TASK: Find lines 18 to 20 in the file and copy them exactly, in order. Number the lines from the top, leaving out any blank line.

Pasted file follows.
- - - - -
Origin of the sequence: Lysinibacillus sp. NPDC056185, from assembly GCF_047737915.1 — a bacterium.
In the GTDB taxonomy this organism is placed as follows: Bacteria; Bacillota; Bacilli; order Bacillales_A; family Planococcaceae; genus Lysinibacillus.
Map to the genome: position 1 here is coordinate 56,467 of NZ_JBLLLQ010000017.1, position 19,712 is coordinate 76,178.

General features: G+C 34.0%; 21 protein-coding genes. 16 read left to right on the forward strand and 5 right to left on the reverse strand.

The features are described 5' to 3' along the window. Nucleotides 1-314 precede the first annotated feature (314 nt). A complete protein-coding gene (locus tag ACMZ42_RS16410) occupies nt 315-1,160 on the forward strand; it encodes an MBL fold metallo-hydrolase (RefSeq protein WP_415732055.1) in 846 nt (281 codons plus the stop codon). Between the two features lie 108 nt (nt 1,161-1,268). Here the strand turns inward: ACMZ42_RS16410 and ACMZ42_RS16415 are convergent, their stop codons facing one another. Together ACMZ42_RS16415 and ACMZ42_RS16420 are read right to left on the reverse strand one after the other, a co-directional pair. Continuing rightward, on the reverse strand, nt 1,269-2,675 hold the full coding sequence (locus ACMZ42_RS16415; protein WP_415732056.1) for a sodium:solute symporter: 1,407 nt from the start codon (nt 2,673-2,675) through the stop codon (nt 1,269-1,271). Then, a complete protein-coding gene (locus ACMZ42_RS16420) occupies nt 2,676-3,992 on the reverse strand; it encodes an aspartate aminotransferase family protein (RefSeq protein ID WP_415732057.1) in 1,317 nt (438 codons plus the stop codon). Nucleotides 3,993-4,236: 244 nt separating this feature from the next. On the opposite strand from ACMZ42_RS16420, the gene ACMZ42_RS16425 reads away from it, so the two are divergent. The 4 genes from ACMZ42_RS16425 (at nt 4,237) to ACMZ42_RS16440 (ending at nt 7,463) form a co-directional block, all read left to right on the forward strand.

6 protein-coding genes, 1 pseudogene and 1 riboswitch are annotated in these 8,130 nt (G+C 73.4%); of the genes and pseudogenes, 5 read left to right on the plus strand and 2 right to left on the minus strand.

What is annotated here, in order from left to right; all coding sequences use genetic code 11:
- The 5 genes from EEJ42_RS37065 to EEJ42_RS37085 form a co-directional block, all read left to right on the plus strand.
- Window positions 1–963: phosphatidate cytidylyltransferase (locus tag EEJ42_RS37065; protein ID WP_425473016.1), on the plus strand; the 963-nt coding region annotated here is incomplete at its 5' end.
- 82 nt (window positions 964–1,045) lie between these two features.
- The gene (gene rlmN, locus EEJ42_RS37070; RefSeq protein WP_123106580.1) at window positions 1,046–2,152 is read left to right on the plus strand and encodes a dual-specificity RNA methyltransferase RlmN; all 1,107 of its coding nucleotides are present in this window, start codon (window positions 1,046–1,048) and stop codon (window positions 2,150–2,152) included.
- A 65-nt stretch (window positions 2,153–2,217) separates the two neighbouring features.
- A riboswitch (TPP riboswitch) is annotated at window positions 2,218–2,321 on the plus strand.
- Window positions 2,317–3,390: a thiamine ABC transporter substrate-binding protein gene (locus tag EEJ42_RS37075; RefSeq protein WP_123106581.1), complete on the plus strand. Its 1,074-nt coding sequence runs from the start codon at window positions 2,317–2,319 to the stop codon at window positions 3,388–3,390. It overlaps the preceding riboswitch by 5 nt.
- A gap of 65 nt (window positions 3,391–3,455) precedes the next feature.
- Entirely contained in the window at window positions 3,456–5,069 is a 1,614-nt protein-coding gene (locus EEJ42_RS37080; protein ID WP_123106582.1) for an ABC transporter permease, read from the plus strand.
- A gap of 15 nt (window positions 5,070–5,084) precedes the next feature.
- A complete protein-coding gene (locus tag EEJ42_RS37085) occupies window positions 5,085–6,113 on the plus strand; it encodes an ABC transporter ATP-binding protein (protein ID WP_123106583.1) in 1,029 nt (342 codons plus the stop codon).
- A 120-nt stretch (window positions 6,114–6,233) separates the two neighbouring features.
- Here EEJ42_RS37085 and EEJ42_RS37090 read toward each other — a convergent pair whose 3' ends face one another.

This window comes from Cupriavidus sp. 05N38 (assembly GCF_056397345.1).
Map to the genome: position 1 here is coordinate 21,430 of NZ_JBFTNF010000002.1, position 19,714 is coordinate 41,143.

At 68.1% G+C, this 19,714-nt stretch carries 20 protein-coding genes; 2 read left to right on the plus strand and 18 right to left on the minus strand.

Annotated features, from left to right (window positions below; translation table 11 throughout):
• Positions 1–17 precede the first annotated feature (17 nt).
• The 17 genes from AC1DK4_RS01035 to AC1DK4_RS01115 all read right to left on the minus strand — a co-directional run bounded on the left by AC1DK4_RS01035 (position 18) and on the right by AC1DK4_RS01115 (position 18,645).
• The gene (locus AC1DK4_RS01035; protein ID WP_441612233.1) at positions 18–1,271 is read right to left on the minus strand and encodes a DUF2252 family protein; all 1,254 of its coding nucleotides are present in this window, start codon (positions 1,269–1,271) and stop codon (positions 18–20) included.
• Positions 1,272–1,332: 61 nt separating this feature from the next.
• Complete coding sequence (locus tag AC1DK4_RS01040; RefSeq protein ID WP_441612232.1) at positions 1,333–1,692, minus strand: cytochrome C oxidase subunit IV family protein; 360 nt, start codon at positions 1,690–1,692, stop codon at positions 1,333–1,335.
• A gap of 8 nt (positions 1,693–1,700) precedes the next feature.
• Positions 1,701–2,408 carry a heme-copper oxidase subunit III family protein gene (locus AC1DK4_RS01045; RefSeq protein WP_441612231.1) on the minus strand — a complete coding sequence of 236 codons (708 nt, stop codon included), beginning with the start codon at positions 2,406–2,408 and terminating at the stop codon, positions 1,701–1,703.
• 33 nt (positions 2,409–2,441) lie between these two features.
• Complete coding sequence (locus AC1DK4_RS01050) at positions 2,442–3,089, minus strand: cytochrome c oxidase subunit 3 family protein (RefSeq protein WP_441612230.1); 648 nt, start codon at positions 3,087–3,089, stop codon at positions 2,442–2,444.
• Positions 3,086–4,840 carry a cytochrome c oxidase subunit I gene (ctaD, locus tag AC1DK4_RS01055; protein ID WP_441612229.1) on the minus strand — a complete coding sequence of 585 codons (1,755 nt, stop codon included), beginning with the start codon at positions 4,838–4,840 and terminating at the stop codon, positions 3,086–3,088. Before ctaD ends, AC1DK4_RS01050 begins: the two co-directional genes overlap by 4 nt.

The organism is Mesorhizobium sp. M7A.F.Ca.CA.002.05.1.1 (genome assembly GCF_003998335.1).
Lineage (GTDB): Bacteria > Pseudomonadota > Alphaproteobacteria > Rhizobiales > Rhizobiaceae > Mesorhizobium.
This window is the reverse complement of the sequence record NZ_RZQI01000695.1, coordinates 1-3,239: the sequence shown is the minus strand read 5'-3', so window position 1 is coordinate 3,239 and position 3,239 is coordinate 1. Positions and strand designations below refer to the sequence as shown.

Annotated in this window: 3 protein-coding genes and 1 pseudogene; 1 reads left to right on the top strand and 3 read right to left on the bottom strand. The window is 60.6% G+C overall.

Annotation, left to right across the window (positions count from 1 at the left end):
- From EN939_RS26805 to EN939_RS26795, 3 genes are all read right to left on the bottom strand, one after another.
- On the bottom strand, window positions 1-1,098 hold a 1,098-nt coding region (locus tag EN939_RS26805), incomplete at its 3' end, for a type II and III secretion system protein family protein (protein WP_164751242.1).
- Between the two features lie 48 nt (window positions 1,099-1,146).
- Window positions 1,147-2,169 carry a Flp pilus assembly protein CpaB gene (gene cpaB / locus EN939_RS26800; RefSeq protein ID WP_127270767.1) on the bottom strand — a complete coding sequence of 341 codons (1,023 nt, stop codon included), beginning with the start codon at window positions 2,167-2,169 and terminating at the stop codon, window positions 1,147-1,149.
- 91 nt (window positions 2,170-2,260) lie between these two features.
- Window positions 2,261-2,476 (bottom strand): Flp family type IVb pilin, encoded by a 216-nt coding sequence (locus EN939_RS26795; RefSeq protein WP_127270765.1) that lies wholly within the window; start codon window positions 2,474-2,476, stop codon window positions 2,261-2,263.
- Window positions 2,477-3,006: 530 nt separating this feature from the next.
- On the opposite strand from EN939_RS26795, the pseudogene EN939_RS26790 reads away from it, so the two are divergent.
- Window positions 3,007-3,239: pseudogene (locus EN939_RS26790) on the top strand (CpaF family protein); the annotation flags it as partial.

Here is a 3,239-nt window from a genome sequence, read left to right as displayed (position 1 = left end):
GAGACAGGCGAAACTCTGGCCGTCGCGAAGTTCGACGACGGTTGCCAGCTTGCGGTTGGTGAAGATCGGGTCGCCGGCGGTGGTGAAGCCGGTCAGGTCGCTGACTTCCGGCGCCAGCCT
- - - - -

- A complete protein-coding gene (locus tag EEJ42_RS37085) occupies window positions 5,085–6,113 on the plus strand; it encodes an ABC transporter ATP-binding protein (protein ID WP_123106583.1) in 1,029 nt (342 codons plus the stop codon).
- A 120-nt stretch (window positions 6,114–6,233) separates the two neighbouring features.
- Here EEJ42_RS37085 and EEJ42_RS37090 read toward each other — a convergent pair whose 3' ends face one another.